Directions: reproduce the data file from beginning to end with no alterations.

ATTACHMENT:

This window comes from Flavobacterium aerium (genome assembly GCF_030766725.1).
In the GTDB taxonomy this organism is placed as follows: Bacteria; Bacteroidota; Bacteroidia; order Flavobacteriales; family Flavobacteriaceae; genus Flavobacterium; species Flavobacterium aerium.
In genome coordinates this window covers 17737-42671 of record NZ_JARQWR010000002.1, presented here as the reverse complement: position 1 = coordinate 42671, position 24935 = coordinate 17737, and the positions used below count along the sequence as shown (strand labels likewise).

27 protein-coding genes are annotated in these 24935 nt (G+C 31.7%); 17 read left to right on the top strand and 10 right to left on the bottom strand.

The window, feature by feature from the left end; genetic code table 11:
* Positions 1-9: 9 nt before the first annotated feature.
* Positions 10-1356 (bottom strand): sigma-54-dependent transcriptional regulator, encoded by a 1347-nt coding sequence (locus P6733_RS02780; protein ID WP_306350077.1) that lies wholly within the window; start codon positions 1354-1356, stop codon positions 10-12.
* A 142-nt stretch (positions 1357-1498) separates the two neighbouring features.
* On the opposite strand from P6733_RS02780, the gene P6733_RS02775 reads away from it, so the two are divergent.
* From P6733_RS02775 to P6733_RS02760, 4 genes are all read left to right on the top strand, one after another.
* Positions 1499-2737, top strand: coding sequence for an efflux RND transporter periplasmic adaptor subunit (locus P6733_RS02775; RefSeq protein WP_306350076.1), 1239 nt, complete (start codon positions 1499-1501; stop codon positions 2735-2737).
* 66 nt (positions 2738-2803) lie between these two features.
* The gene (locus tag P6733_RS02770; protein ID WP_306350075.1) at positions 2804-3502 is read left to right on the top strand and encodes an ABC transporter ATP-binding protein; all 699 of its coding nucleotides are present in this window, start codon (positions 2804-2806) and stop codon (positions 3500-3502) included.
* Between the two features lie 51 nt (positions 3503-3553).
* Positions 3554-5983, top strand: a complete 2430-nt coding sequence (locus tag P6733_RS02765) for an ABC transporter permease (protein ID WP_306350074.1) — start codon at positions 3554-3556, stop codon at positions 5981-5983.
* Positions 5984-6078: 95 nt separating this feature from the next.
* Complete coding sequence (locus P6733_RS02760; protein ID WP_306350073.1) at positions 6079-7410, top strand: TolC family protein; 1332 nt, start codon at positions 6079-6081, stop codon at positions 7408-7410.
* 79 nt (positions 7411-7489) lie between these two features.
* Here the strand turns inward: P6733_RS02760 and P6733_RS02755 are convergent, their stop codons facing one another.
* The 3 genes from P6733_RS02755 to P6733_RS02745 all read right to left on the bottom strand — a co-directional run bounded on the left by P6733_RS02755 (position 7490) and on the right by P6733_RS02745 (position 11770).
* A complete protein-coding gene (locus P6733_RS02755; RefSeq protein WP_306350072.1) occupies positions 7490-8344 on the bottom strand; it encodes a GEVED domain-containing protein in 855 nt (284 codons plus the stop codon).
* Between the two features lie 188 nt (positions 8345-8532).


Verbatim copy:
This window comes from Flavobacterium aerium (genome assembly GCF_030766725.1).
In the GTDB taxonomy this organism is placed as follows: Bacteria; Bacteroidota; Bacteroidia; order Flavobacteriales; family Flavobacteriaceae; genus Flavobacterium; species Flavobacterium aerium.
In genome coordinates this window covers 17737-42671 of record NZ_JARQWR010000002.1, presented here as the reverse complement: position 1 = coordinate 42671, position 24935 = coordinate 17737, and the positions used below count along the sequence as shown (strand labels likewise).

27 protein-coding genes are annotated in these 24935 nt (G+C 31.7%); 17 read left to right on the top strand and 10 right to left on the bottom strand.

The window, feature by feature from the left end; genetic code table 11:
* Positions 1-9: 9 nt before the first annotated feature.
* Positions 10-1356 (bottom strand): sigma-54-dependent transcriptional regulator, encoded by a 1347-nt coding sequence (locus P6733_RS02780; protein ID WP_306350077.1) that lies wholly within the window; start codon positions 1354-1356, stop codon positions 10-12.
* A 142-nt stretch (positions 1357-1498) separates the two neighbouring features.
* On the opposite strand from P6733_RS02780, the gene P6733_RS02775 reads away from it, so the two are divergent.
* From P6733_RS02775 to P6733_RS02760, 4 genes are all read left to right on the top strand, one after another.
* Positions 1499-2737, top strand: coding sequence for an efflux RND transporter periplasmic adaptor subunit (locus P6733_RS02775; RefSeq protein WP_306350076.1), 1239 nt, complete (start codon positions 1499-1501; stop codon positions 2735-2737).
* 66 nt (positions 2738-2803) lie between these two features.
* The gene (locus tag P6733_RS02770; protein ID WP_306350075.1) at positions 2804-3502 is read left to right on the top strand and encodes an ABC transporter ATP-binding protein; all 699 of its coding nucleotides are present in this window, start codon (positions 2804-2806) and stop codon (positions 3500-3502) included.
* Between the two features lie 51 nt (positions 3503-3553).
* Positions 3554-5983, top strand: a complete 2430-nt coding sequence (locus tag P6733_RS02765) for an ABC transporter permease (protein ID WP_306350074.1) — start codon at positions 3554-3556, stop codon at positions 5981-5983.
* Positions 5984-6078: 95 nt separating this feature from the next.
* Complete coding sequence (locus P6733_RS02760; protein ID WP_306350073.1) at positions 6079-7410, top strand: TolC family protein; 1332 nt, start codon at positions 6079-6081, stop codon at positions 7408-7410.
* 79 nt (positions 7411-7489) lie between these two features.
* Here the strand turns inward: P6733_RS02760 and P6733_RS02755 are convergent, their stop codons facing one another.
* The 3 genes from P6733_RS02755 to P6733_RS02745 all read right to left on the bottom strand — a co-directional run bounded on the left by P6733_RS02755 (position 7490) and on the right by P6733_RS02745 (position 11770).
* A complete protein-coding gene (locus P6733_RS02755; RefSeq protein WP_306350072.1) occupies positions 7490-8344 on the bottom strand; it encodes a GEVED domain-containing protein in 855 nt (284 codons plus the stop codon).
* Between the two features lie 188 nt (positions 8345-8532).